docker://tag docker container='docker://ubuntu'
filename.simg singularity container='ubuntu.simg'
shub://tag singularity container='shub://GodloveD/lolcow' Image will be pulled to a local image
library://tag singularity container='library://GodloveD/lolcow' Image will be pulled to a local image
name singularity singularity container='a_dir', engine='singularity' treat name as singularity image file or directory
docker://tag singularity singularity container='docker://godlovdc/lolcow', engine='singularity'
file://filename singularity container='file://ubuntu.simg'
local://name local container='local:any_tag' local://any_tag is equivalent to engine='local'
name local local engine=engine with parameter: engine='docker' Usually used to override parameter container

Basically,

• container='tag' pulls and uses docker image tag
• container='filename.simg uses an existing singularity image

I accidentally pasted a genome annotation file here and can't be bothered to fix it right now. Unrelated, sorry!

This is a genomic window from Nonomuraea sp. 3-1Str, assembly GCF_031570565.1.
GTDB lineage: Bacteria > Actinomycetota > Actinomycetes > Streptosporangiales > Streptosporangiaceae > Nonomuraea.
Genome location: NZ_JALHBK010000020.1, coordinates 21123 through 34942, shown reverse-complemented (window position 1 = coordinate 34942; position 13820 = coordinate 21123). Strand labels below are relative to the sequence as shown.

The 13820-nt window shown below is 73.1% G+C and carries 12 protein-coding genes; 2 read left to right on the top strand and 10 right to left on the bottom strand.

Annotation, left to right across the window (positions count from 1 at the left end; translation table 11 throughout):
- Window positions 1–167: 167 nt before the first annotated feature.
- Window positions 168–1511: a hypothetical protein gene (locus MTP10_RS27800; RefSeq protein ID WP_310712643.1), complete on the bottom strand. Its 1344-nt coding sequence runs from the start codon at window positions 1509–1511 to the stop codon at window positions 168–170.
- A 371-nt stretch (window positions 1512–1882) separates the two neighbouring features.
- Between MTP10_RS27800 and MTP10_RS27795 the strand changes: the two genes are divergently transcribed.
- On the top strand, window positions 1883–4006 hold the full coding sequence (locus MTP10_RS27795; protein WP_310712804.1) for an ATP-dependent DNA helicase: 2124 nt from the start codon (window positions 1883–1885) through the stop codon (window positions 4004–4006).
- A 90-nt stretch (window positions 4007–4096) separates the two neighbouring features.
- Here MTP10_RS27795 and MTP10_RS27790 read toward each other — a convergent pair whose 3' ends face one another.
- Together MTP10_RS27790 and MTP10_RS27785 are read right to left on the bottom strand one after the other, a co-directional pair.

• container='shub://tag' pulls and uses singularity image shub://tag, which will generate a local tag.simg file

If a docker image is specified, the action is assumed to be executed in the specified docker container. The image will be automatically downloaded (pulled) if it is not available locally.

For example, executing the following script

[10]
python3: container='python'
set = {'a', 'b'}
print(set)

under a docker terminal (that is connected to the docker daemon) will

1. Pull docker image python, which is the official docker image for Python 2 and 3.
2. Create a python script with the specified content
3. Run the docker container python and make the script available inside the container
4. Use the python3 command inside the container to execute the script.

Additional docker_run parameters can be passed to actions when the action is executed in a docker image. These options include

• name: name of the container (option --name)
• tty: if a tty is attached (default to True, option -t)
• stdin_open: if stdin should be open (default to False, option -i)
• user: username (default o root, option -u)
• environment: Can be a string, a list of string or dictinary of environment variables for docker (option -e)
• volumes: shared volumes as a string or list of strings, in the format of hostdir (for hostdir:hostdir) or hostdir:mnt_dir, in addition to current working directory which will always be shared.
• volumes_from: container names or Ids to get volumes from